Resolution: “Happiness can only be found from a foundation of absolutes.”

Life is a composition of a nonnegotiable “this” or “that”, prospering in an environment with little tolerance for the range of gray defying the comfortable concept of absolutes. To be a happy person means to embody the standards produced from traditional, unassailable values.

The enervation in my momma’s eyes defends this statement. “My child,” my momma told me in her native tongue, “There is only one route to a lifetime of happiness, and there is only one detour leading to future of dissatisfaction and emptiness.”

The determination in her words destroyed the “if’s” and “but’s” I itched to voice and forced me to accept the absolutes the world presented me.

But this philosophy has brought me more pain than it has ease. I know that for sure.

I was fourteen when I realized the white sheets no longer covered my feet and found my mouth twisting with distress and wonder. The world had taught me there was only one right way to view yourself, and, as I anxiously tried to stretch the sheet to cover my toes, I questioned why I had the gall to be surprised my body had matured, even though my mind had not done the same.

I was fifteen when I broke a window in my apartment and was forced to sleep in a room infesting with an unfamiliar breeze. At the time, I thought it was rather strange there’s a world outside from my pad-locked room.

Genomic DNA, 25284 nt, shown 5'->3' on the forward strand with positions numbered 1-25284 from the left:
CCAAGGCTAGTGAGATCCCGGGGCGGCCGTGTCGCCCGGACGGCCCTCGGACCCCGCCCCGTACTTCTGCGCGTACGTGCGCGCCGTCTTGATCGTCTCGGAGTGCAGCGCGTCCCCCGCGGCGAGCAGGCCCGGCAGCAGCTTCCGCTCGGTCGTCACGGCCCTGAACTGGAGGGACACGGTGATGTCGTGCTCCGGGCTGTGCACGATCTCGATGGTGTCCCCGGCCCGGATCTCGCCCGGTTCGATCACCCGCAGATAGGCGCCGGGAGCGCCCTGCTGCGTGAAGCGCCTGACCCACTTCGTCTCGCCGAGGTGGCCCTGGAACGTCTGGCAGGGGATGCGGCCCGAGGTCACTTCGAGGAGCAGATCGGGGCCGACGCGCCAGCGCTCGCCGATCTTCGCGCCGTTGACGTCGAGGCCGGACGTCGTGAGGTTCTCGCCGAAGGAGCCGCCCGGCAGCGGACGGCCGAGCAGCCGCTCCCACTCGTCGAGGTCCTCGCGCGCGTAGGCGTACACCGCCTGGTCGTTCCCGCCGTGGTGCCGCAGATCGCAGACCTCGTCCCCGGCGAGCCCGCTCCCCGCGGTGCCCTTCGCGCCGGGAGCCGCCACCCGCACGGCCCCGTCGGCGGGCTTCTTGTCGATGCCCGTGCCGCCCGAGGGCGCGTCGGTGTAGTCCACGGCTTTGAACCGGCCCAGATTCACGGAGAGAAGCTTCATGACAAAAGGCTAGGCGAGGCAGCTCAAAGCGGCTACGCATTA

I was sixteen and nine months when I looked at myself in the mirror and finally saw something of my own. It was a girl made from patches of fabric, sewn with every color available to my imagination and utterly, completely devoid of absolutes. When I looked around me, the world became a kaleidoscope of opportunities, perspectives, and thoughts, glowing in hues I had never seen before.

When I turned seventeen, I composed a novel detailing the past, present, and future. In it, I showed fourteen-year-old me that success does not have to be composed from perfectionism, wrote my fifteen- year-old self a chance for happiness, and with the last drops of my ink, I told a secret to the girl I was a year ago.

I told her: our decisions are our own, whether they fall into the accepted standards of happiness or not.

You might nor understand this now, she would hear, but acceptance of this foreign concept will soon come to us, arriving unknowingly, like the distant emotions from forgotten dreams, slowly like the rise of the corner bakery’s bread, and suddenly altogether like the water from an open shower head, awakening you with the chill of the early morning. You’ll see one day; absolutes are not meant for you.

Resolution (revised): Life is a composition of amendable, diversified choices, and my future is a series of drafts left up only to me to examine, change, and accept.